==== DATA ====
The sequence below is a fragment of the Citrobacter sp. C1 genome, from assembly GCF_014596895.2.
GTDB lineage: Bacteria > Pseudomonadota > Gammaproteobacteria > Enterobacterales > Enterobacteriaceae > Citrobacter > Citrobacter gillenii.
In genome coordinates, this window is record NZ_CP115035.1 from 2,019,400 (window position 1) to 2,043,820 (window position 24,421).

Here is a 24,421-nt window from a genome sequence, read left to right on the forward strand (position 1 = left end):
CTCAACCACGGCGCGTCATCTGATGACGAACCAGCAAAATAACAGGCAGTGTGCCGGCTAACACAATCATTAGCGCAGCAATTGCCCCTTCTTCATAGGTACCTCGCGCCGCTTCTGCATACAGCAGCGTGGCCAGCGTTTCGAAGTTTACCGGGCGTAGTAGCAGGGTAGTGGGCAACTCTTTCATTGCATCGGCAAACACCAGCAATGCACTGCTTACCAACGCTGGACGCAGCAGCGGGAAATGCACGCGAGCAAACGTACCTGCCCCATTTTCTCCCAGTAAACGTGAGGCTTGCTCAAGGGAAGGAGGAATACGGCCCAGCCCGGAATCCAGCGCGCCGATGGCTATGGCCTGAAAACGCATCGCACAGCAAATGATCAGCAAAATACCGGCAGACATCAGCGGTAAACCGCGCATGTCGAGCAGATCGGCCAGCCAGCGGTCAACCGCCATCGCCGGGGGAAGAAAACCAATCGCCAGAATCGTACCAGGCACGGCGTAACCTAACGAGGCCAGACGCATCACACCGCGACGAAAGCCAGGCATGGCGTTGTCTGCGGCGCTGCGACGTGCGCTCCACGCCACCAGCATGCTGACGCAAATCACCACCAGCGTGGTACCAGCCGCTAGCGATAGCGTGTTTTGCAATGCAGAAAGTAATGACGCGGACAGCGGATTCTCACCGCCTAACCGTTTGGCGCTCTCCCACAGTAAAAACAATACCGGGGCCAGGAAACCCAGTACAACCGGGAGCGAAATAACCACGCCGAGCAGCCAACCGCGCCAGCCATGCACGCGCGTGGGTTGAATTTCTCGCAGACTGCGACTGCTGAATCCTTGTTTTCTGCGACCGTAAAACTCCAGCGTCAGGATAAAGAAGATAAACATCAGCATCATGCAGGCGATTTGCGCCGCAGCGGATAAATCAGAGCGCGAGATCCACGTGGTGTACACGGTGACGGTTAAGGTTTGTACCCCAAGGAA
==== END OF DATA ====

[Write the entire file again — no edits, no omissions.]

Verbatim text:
The sequence below is a fragment of the Citrobacter sp. C1 genome, from assembly GCF_014596895.2.
GTDB lineage: Bacteria > Pseudomonadota > Gammaproteobacteria > Enterobacterales > Enterobacteriaceae > Citrobacter > Citrobacter gillenii.
In genome coordinates, this window is record NZ_CP115035.1 from 2,019,400 (window position 1) to 2,043,820 (window position 24,421).

Here is a 24,421-nt window from a genome sequence, read left to right on the forward strand (position 1 = left end):
CTCAACCACGGCGCGTCATCTGATGACGAACCAGCAAAATAACAGGCAGTGTGCCGGCTAACACAATCATTAGCGCAGCAATTGCCCCTTCTTCATAGGTACCTCGCGCCGCTTCTGCATACAGCAGCGTGGCCAGCGTTTCGAAGTTTACCGGGCGTAGTAGCAGGGTAGTGGGCAACTCTTTCATTGCATCGGCAAACACCAGCAATGCACTGCTTACCAACGCTGGACGCAGCAGCGGGAAATGCACGCGAGCAAACGTACCTGCCCCATTTTCTCCCAGTAAACGTGAGGCTTGCTCAAGGGAAGGAGGAATACGGCCCAGCCCGGAATCCAGCGCGCCGATGGCTATGGCCTGAAAACGCATCGCACAGCAAATGATCAGCAAAATACCGGCAGACATCAGCGGTAAACCGCGCATGTCGAGCAGATCGGCCAGCCAGCGGTCAACCGCCATCGCCGGGGGAAGAAAACCAATCGCCAGAATCGTACCAGGCACGGCGTAACCTAACGAGGCCAGACGCATCACACCGCGACGAAAGCCAGGCATGGCGTTGTCTGCGGCGCTGCGACGTGCGCTCCACGCCACCAGCATGCTGACGCAAATCACCACCAGCGTGGTACCAGCCGCTAGCGATAGCGTGTTTTGCAATGCAGAAAGTAATGACGCGGACAGCGGATTCTCACCGCCTAACCGTTTGGCGCTCTCCCACAGTAAAAACAATACCGGGGCCAGGAAACCCAGTACAACCGGGAGCGAAATAACCACGCCGAGCAGCCAACCGCGCCAGCCATGCACGCGCGTGGGTTGAATTTCTCGCAGACTGCGACTGCTGAATCCTTGTTTTCTGCGACCGTAAAACTCCAGCGTCAGGATAAAGAAGATAAACATCAGCATCATGCAGGCGATTTGCGCCGCAGCGGATAAATCAGAGCGCGAGATCCACGTGGTGTACACGGTGACGGTTAAGGTTTGTACCCCAAGGAA